Writer’s Block Diary: Algorithm ‘n’ Blues
Dante Papier is the mind-child of Novlr Author Daniel Piper, whom you can find on Instagram and substack and you can buy his book here. He has a column here on the Novlr blog (read his intro here). Enjoy.
The country is sad because we lost the football. (As in we lost the football tournament, we haven’t simply lost a football!) I’ve never liked football. I can’t understand why, instead of reading Tolstoy, anybody would choose to watch people kicking a ball instead. My dislike of the sport probably stems from my school PE days, when I was always chosen last. I usually ended up as ‘Referee’s Assistant’, which I suspect is a made-up role.
Had a great Scotch egg from Sainsbury’s today. As well as pork and egg, it contained caramelised onion. Incredible! But I am troubled. The packaging features a badge which reads “Summer Edition” – I fear that the caramelised onion is a seasonal addition that won’t be around for long. Have written to Sainsbury’s to enquire.
On my way back from the shop, a white limousine containing several children drove past, presumably en route to some kind of birthday party. As it passed me, a child shouted out of the window, “You only have one life, so use it well!”. I thought this was excellent advice, especially from a child. It made me think about my own life, and how I could “use it” better. Kindness, patience and tolerance are far more important than bitterness, grudges and resentment. Have vowed to remember this.
Went to the park to read Tolstoy, only to find that an idiot man had set up one of those stupid tightrope things between two trees, right in front of my favoured reading spot. I cannot stand these people. They are scum. Why must they parade themselves about like that in public? I came to the park to read, not watch some inane circus display. In the end, I was only able to manage half a page of Tolstoy (half a page!) before the distraction of this idiot man and his stupid waving arms become too much to bear. I set my book aside and spent the next hour watching and willing him to suffer an injurious fall. Sadly, he was quite skilled.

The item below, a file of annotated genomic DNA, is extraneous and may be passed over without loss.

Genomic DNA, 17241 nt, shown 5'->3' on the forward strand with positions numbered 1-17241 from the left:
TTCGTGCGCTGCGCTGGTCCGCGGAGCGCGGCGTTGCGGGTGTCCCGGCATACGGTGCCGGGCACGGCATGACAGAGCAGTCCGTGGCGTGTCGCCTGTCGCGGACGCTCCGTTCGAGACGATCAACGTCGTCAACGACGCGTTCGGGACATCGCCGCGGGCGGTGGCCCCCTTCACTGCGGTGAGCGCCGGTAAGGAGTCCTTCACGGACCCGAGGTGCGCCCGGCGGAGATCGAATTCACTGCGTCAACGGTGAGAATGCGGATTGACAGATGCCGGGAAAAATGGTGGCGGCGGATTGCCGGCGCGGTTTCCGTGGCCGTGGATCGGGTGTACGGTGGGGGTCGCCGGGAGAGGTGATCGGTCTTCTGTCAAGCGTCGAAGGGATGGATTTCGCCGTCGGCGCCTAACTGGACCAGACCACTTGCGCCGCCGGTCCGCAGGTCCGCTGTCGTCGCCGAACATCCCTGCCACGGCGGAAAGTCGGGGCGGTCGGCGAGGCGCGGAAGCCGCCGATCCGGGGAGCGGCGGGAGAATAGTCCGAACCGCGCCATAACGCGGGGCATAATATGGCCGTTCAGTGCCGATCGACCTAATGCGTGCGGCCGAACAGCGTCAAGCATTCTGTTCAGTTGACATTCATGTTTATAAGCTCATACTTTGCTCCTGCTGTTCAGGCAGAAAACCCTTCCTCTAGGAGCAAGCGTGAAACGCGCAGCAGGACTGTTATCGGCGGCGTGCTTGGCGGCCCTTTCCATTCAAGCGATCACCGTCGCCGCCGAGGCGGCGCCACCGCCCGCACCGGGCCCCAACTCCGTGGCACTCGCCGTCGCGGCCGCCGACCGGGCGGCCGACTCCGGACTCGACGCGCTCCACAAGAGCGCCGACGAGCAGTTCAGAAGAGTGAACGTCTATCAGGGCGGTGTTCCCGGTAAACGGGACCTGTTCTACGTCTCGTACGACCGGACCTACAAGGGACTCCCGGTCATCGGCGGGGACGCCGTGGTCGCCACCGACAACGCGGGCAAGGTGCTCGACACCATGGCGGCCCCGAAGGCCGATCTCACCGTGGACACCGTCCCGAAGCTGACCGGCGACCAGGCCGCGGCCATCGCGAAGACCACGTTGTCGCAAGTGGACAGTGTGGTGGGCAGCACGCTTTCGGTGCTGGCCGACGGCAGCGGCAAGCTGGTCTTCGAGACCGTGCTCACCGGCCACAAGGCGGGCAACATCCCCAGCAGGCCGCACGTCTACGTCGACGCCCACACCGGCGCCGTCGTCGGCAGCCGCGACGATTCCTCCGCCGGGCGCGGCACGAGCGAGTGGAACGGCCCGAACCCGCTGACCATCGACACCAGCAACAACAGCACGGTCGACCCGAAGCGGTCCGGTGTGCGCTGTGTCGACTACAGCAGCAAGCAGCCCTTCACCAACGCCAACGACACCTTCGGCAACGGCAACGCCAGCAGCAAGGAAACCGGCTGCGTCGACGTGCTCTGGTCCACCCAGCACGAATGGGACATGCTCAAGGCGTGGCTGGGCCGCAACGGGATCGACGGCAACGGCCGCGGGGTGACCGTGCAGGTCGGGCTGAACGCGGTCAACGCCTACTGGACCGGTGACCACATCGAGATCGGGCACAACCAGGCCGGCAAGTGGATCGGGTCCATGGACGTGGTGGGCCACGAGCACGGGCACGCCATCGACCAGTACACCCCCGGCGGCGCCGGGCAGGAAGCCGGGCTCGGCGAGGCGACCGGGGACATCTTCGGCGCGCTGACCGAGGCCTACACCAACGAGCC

Went to the pub to read Tolstoy but was distracted by a folk band playing in the corner. Found them irritating at first but began to warm to them after a couple of whiskeys. After a third whiskey I asked if I could join in. It was only when I was handed a guitar that I realised I knew no chords or songs, so I began strumming the strings and repeatedly singing the words “Bob Dylan”. After around four minutes, when it became clear that the other musicians were not planning to join in, I brought the song to a close, and told them it was one of Dylan’s more experimental early works.
Thought of an excellent title for a novel on the way home: Algorithm ‘n’ Blues. Not sure exactly what it would be about.
Saw Doctor Caldwell. Told him my Writer’s Block is showing no signs of abating. Whilst I am just about managing to write this diary, I am still unable to write poems, plays, novels, novellas or short stories. He suggested I try a new creative outlet, such as drawing, to “get my creative juices flowing”. I told him this was preposterous – my art practice is, and has only ever been, writing – but he insisted it might work. Will give it some thought. I have never drawn anything in my life.
Attempted to draw a cat:
Have downloaded an app called ‘Drink Free Days’, which is designed to help you have more drink free days. I’m a little troubled by my alcohol consumption, which I suspect has doubled since my writer’s block began. I entered my details into the app, including my age, sex and how much I tend to drink each day of the week. According to Drink Free Days, I currently drink more than 90% of males my age. This is ridiculous – there was nowhere within the app for me to specify that I am a writer. Of course I drink more than non-writers, but how does my drinking compare with that of other authors and litterateurs? Have written to the developer to suggest the addition of an ‘Are you a writer?’ field to the initial questionnaire.
Attempted to draw pain: